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PostPosted: Fri 31 Aug, 2012 9:01 pm    Post subject:         Reply with quote

A C.J. Chivers article "The Weaknesses of Taliban Marksmanship" describes the high rate of vision problems amongst the Afghans today (aggravated by the high altitude, which causes high UV, which causes cataracts). I think I remember reading that "longhouse" cultures in NE North America had a high rate of eye problems due to spending all winter in smoky dwellings. I'd be interested to know what medieval medical authorities had to say about vision problems.

Jojo Zerach wrote:
Eyeglasses were a medieval invention. (13th century)

But earpieces, let alone glasses tough enough to wear into battle, came much later. Medieval glasses were for reading.
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Mart Shearer




Location: Jackson, MS, USA
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PostPosted: Fri 31 Aug, 2012 10:19 pm    Post subject:         Reply with quote

We do have the case of King John (the Blind) of Bohemia being led to his death at Crecy at the age of 50, having lost his sight 10 years earlier.
ferrum ferro acuitur et homo exacuit faciem amici sui
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Bill Grandy
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PostPosted: Sat 01 Sep, 2012 2:38 am    Post subject:         Reply with quote

One thing to note is that many modern helmets are made with the visor too far from the eyes, resulting in poor vision, which also results in many modern myths about the visibility of helmets.
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Felix R.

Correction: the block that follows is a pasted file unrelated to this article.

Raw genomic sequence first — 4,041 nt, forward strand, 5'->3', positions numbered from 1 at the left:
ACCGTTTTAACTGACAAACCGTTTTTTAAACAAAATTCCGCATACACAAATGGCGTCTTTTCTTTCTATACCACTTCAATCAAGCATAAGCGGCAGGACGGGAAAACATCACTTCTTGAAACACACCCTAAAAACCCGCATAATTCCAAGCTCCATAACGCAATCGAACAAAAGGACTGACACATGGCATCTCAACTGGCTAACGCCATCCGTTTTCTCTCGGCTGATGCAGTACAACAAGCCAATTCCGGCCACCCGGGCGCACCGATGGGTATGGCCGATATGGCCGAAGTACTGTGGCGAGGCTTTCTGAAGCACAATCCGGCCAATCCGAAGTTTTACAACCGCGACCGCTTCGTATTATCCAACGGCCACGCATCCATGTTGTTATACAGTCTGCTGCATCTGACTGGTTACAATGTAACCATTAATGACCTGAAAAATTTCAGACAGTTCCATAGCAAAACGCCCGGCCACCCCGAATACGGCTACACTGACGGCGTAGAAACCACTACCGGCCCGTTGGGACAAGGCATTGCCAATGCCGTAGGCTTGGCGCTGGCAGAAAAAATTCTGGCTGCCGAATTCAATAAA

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PostPosted: Sat 01 Sep, 2012 3:34 am    Post subject:         Reply with quote

Bill Grandy wrote:
One thing to note is that many modern helmets are made with the visor too far from the eyes, resulting in poor vision, which also results in many modern myths about the visibility of helmets.


Another thing to consider is, people tend to have their helmets made with too large eyeslots.
Bill I think we cannot make a general assumption of helmets here. It does depend on the helmet type. For instance in the houndskull visors you see quite a variation in historical pieces. While the klappvisier might be closer to the eye, the side monted visors have examples with the slots farther out.
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Kurt Scholz





Joined: 09 Dec 2008

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PostPosted: Sat 01 Sep, 2012 1:32 pm    Post subject:         Reply with quote

I do have glasses in the medium short sighted range and if I take them off, I still can still hit someone on specific spots of his body and ride a bicycle. Our requirement for glasses has a lot to do with the necessity to long range read and identify symbols and in warfare we have optically very demanding long range shooting.
Other than protheses like glasses, you need to keep in mind that we can as well influence our vision by intentionally squeezing muscles around the eyeball that through external pressure alter the shape and vision range characteristics. If you need more demanding long distance seeing only for short durations of time training of this capability might suffice to solve the problem.
It's my guess from some very detailed artworks that even in the dark Early Medieval times they possibly knew something like "liquid lenses" for improved vision. You need a small hole and a drop of oil or water to create such a lense that helps to see smaller structures, but with distorted colours. Using a large mirror (can be metal or a reflecting stone) will help with candela requirements.

Is there research how problems with optical requirements were solved in prior ages or are we just doing guesswork based on our assumptions about the past?